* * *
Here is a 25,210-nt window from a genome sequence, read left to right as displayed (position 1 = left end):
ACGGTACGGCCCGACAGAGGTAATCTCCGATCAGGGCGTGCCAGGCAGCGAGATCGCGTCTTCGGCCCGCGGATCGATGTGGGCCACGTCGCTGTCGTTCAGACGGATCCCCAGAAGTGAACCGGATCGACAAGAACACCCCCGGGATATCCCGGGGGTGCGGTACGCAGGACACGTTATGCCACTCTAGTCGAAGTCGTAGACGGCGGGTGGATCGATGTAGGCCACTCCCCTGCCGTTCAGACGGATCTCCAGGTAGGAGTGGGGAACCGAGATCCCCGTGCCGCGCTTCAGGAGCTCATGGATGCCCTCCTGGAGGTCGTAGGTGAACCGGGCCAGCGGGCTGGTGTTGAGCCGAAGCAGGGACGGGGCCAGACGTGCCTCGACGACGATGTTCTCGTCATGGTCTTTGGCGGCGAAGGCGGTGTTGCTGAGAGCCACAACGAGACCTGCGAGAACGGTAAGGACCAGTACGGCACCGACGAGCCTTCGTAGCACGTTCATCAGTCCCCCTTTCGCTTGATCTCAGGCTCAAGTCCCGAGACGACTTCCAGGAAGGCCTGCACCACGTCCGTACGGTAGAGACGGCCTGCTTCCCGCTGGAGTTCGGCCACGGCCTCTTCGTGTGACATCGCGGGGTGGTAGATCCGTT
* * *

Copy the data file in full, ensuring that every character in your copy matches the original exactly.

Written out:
Here is a 25,210-nt window from a genome sequence, read left to right as displayed (position 1 = left end):
ACGGTACGGCCCGACAGAGGTAATCTCCGATCAGGGCGTGCCAGGCAGCGAGATCGCGTCTTCGGCCCGCGGATCGATGTGGGCCACGTCGCTGTCGTTCAGACGGATCCCCAGAAGTGAACCGGATCGACAAGAACACCCCCGGGATATCCCGGGGGTGCGGTACGCAGGACACGTTATGCCACTCTAGTCGAAGTCGTAGACGGCGGGTGGATCGATGTAGGCCACTCCCCTGCCGTTCAGACGGATCTCCAGGTAGGAGTGGGGAACCGAGATCCCCGTGCCGCGCTTCAGGAGCTCATGGATGCCCTCCTGGAGGTCGTAGGTGAACCGGGCCAGCGGGCTGGTGTTGAGCCGAAGCAGGGACGGGGCCAGACGTGCCTCGACGACGATGTTCTCGTCATGGTCTTTGGCGGCGAAGGCGGTGTTGCTGAGAGCCACAACGAGACCTGCGAGAACGGTAAGGACCAGTACGGCACCGACGAGCCTTCGTAGCACGTTCATCAGTCCCCCTTTCGCTTGATCTCAGGCTCAAGTCCCGAGACGACTTCCAGGAAGGCCTGCACCACGTCCGTACGGTAGAGACGGCCTGCTTCCCGCTGGAGTTCGGCCACGGCCTCTTCGTGTGACATCGCGGGGTGGTAGATCCGTT